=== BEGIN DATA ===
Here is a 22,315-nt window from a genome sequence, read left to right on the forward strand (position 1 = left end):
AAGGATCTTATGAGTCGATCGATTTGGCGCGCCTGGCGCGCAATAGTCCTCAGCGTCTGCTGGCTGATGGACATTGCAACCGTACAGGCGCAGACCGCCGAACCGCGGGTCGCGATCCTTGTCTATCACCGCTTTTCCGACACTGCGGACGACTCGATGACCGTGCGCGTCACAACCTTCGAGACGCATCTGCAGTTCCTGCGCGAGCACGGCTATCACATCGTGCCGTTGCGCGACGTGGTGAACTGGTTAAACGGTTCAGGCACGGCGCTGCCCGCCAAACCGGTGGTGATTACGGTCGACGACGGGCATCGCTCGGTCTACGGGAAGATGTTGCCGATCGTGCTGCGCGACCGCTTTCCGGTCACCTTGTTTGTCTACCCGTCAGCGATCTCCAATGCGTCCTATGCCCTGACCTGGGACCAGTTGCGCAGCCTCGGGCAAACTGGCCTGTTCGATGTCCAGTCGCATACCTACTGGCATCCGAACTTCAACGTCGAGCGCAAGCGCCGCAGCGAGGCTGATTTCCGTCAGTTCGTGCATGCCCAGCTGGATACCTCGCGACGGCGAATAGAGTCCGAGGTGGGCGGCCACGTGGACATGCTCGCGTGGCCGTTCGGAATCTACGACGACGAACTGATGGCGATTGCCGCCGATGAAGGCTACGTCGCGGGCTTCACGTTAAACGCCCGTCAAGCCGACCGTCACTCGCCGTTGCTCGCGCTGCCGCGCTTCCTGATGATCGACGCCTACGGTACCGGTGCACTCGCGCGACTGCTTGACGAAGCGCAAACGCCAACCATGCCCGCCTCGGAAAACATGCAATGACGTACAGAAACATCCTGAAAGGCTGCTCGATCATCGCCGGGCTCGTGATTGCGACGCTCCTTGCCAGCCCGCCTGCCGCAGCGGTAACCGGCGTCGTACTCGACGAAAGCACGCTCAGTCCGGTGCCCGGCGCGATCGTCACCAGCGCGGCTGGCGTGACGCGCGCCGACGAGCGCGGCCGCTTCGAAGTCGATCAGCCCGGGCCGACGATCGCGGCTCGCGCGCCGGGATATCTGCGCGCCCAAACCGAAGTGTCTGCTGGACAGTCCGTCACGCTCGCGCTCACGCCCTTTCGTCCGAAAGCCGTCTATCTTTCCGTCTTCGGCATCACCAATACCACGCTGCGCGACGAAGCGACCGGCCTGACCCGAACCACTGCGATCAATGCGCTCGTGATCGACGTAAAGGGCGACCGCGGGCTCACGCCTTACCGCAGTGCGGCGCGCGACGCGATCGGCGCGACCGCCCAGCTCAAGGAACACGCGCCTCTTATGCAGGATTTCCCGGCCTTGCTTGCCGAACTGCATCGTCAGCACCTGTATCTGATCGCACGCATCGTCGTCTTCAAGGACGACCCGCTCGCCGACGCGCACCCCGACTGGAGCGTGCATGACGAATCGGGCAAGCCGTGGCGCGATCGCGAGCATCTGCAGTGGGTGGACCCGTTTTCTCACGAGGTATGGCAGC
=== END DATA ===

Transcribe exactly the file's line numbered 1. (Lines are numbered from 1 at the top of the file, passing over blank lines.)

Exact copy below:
Here is a 22,315-nt window from a genome sequence, read left to right on the forward strand (position 1 = left end):